Is Your Plate out of Shape?
By Elisa Zied, MS, RD, CDN
Healthy eating—especially when you cut back on calories in an effort to lose weight—can be a challenge. With fewer calories to divvy up during breakfast, lunch, dinner and snack times, it’s that much harder to know what to choose to stay healthy and energized at the same time.
According to the recent National Eating Trends® survey by the NPD group, Americans come close to following current USDA on only seven days a year. But what about the other 358 days?
In honor of the Academy of Nutrition and Dietetics’ National Nutrition Month, here are three food groups you may fall short on, and tips to fill those gaps this month and beyond.
Green When it Comes to Greens
Vegetables are low in fat and pack in fiber, vitamins, minerals, and phytochemicals that may protect against some forms of cancer. They’re also very high in water content that keeps you hydrated. Despite their many virtues, vegetables—especially dark green and orange vegetables and legumes (beans and peas)—are underconsumed. “If you ask people to add up how many servings of vegetables they get in a day, they’re usually shocked at how little they actually consume,” says registered dietitian Sharon Palmer, author of the upcoming book The Plant-Powered Diet. Americans currently consume about 1.6 cups of all vegetables (including starchy ones like corn and potatoes), but most need 2 to 2.5 cups per day (for a 1,600 to 2,00 calorie meal pattern) according to current dietary guidelines.
So how can you go green (and red, yellow, and orange too) when you eat? Palmer suggests having at least one cup of vegetables at lunch and dinner—and not just a lettuce leaf or tomato slice on your sandwich. “Whether you eat on the go or at home, try to have a colorful side salad, some grilled or steamed veggies, or a small cup of vegetable or bean soup with lunch and dinner everyday,” she suggests.
What Happened to an Apple a Day?
Like vegetables, fruit packs in fiber and water, is relatively low in calories, and we don’t consume nearly enough of them. Although current dietary guidelines call for 1.5 to 2.0 cups of fruit daily (for a 1,600 to 2,000 calorie meal pattern), Americans consume only 0.9 cups daily.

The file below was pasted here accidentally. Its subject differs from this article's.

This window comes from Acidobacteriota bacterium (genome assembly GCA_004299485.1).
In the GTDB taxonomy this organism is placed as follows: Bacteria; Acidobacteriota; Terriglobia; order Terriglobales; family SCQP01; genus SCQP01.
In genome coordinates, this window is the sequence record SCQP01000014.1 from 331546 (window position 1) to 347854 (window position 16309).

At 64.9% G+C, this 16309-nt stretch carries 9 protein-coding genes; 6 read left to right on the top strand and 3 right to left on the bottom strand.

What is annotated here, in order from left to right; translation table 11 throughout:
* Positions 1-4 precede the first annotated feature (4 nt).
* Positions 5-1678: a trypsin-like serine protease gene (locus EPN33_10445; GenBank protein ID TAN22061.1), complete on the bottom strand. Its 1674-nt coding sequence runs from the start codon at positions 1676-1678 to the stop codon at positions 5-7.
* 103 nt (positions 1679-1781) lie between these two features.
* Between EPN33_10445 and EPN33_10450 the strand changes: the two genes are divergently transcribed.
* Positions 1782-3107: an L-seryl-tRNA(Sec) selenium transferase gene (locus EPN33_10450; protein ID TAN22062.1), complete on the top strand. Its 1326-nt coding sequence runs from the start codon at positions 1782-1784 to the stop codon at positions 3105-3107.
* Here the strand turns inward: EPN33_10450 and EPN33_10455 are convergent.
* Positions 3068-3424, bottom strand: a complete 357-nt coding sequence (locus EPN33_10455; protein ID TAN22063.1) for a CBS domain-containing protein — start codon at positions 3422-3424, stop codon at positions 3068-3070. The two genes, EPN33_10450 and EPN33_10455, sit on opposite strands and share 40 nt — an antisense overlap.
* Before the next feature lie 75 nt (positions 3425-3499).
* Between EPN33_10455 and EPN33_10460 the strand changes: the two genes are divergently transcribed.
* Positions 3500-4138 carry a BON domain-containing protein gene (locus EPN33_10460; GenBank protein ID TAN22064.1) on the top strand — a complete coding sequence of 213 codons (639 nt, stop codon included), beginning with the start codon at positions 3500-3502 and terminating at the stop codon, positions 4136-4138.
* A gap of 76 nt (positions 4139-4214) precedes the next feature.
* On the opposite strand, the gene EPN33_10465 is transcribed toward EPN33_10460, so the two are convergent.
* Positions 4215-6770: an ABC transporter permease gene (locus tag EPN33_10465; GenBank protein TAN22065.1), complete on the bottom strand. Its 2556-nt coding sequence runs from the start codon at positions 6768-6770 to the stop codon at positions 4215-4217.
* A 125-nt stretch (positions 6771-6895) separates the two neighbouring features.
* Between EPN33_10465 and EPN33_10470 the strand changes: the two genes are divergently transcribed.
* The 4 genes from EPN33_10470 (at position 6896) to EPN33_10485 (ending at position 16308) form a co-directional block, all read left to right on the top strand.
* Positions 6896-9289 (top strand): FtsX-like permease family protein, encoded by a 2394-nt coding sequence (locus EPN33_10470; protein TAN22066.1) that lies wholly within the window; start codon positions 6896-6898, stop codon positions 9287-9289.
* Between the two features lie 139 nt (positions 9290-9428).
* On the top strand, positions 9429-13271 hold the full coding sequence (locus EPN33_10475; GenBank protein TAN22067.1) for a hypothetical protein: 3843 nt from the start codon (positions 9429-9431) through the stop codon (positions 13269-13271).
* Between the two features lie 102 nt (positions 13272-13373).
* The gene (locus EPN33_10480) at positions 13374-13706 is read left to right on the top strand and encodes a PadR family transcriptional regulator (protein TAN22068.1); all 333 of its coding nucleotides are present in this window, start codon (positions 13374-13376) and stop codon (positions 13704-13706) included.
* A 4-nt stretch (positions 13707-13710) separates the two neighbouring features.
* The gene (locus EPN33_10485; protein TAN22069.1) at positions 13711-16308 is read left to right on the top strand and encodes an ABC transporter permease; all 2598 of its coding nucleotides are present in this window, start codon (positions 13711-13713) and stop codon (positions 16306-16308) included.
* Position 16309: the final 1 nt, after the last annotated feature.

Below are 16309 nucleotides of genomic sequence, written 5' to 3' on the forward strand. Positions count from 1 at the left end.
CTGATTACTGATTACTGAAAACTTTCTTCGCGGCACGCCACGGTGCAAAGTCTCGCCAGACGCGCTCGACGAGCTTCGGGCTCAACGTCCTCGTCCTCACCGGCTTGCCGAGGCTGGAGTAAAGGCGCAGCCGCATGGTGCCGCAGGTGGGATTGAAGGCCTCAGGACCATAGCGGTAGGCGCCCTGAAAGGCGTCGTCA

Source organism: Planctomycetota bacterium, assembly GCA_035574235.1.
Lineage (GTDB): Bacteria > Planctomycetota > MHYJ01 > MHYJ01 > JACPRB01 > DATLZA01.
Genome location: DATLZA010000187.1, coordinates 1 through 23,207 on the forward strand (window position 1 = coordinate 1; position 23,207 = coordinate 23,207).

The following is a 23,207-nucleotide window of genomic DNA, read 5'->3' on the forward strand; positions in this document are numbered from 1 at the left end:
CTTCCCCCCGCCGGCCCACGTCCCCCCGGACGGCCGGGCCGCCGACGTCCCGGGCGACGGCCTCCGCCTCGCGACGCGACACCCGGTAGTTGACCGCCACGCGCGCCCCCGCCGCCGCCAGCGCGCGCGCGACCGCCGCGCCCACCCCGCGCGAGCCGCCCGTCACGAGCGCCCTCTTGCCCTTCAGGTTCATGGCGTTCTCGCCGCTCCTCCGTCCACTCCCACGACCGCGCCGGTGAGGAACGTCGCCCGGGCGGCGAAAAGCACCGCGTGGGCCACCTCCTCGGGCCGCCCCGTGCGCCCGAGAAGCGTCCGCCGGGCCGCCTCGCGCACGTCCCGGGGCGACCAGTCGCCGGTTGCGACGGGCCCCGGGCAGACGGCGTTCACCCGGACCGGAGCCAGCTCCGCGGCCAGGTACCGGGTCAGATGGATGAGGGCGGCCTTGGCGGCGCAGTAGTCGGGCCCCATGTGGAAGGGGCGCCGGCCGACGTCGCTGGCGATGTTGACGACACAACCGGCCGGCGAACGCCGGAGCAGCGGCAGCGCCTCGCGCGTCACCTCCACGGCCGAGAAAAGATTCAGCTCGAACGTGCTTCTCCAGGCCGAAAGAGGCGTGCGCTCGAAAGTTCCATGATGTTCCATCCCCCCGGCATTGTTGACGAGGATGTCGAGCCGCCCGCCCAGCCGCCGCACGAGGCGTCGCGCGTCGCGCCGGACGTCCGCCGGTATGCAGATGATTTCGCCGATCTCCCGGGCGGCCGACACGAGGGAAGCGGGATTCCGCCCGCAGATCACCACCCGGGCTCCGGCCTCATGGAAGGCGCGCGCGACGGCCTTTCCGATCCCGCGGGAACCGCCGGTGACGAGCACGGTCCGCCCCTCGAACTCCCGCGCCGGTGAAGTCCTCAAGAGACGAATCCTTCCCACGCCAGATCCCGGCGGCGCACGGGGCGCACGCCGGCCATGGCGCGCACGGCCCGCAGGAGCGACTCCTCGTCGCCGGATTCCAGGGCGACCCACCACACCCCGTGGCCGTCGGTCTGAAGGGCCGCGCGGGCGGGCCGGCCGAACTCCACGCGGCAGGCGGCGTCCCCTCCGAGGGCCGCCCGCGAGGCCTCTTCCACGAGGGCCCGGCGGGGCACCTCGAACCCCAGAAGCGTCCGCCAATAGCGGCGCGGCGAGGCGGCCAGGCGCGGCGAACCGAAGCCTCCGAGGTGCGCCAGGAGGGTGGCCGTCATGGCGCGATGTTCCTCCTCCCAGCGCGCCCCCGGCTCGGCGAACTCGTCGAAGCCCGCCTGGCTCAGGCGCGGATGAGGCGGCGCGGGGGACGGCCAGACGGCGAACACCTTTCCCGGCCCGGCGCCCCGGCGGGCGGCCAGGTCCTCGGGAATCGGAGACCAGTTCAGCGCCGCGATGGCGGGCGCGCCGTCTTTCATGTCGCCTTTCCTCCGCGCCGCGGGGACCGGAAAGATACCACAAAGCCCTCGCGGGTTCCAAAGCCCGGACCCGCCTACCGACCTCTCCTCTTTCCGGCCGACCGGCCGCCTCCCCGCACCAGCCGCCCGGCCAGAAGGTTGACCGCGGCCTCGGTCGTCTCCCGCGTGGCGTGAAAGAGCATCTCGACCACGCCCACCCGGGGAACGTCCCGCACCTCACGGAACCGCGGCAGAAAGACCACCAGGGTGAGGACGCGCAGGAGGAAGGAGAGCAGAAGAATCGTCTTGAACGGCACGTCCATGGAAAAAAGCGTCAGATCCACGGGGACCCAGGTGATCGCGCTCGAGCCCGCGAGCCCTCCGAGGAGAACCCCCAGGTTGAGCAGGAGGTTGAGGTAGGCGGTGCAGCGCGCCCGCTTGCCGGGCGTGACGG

Some limit fruit because of its sugar content. But fruit is not candy; in fact, it packs in a bevy of healthful vitamins, minerals and phytochemicals that protect body cells to optimize health and help prevent chronic diseases. Whatever your excuse for not consuming more, you can incorporate more fruit by using some of the following strategies:
- Buy only enough fresh fruit to last one to three days, and plan when you’ll have it. If you buy more, freeze some for future use. (Frozen grapes and bananas taste particularly good.)
- Unsweetened applesauce, canned or frozen fruit, and dried fruit made without added sugar are nutritious snack options (or can compliment oatmeal, cold whole grain cereal, or unsweetened yogurt).
- 100 percent fruit juice (1/2 cup to 1 cup a day) can help you meet your daily fruit quota (although it’s not as filling or as fiber-rich as fresh fruit).
- Add fresh or frozen fruit to make an on-the-go smoothie, or add a few slices of peeled grapefruit or orange sections, mango or peach to spruce up plain or sparkling water.
Going against grains
Carbohydrate-rich foods—especially white bread, pasta, and crackers—are on many hit lists of foods to avoid. While some forego carbohydrate-rich foods because they’re allergic to wheat or have gluten sensitivity, others may do so because they think they should avoid them. "So many of my patients have “carb-phobia” and think that carbohydrate-rich foods make you gain weight or are bad for you," says Keri Gans, MS, RD, author of The Small Change Diet.
But grains—especially fiber-rich whole grains—provide your body and brain with glucose, the main fuel needed for energy, as well as B vitamins and antioxidants that can protect health. Most Americans consume less than a 1 ounce-equivalent of whole grains each day instead of 3 or more as recommended in current dietary guidelines (based on a 1,600 to 2,000 calorie meal pattern).
To deliciously increase your intake of whole grains:
- Choose quick-cooking oats or instant oatmeal (without added sugar), whole grain, high fiber cereal (preferably with little added sugar), and whole wheat pita, bread, or English muffins, or whole grain waffles for breakfast. Using unsweetened applesauce or some natural peanut butter to top a whole grain waffle or toasted whole grain bread, or to mix into oatmeal adds lots of flavor.
- At lunch and dinner, opt for whole grain rice (brown or wild) combined with lightly sautéed vegetables and some protein (like skinless chicken breast or lean beef).
- Gans recommends mixing half of your regular pasta with whole wheat pasta and to try different shapes and brands until you find one or two that you like. Add some tomato sauce, lightly sautéed vegetables, and mozzarella and/or parmesan cheese for extra flavor and texture.
- Have popcorn (air-popped with a sprinkle of grated parmesan cheese, or made with a small amount of canola oil) or a crunchy whole grain, high fiber cereal mixed with dry fruit and some nuts for a mid-day snack.
How closely do you follow current USDA guidelines?
Elisa Zied, MS, RD, CDN, is a nationally recognized registered dietitian and award-winning author of "Nutrition At Your Fingertips," "Feed Your Family Right!," and "So What Can I Eat?!." She is also a past national media spokesperson for the Academy of Nutrition and Dietetics. For more information, go to www.elisazied.com. Sign up for the free weekly ZIED GUIDE™ newsletter for nutrition tips and news you can use (go to right side of home page at elisazied.com). Follow Elisa on Twitter/elisazied and on Facebook.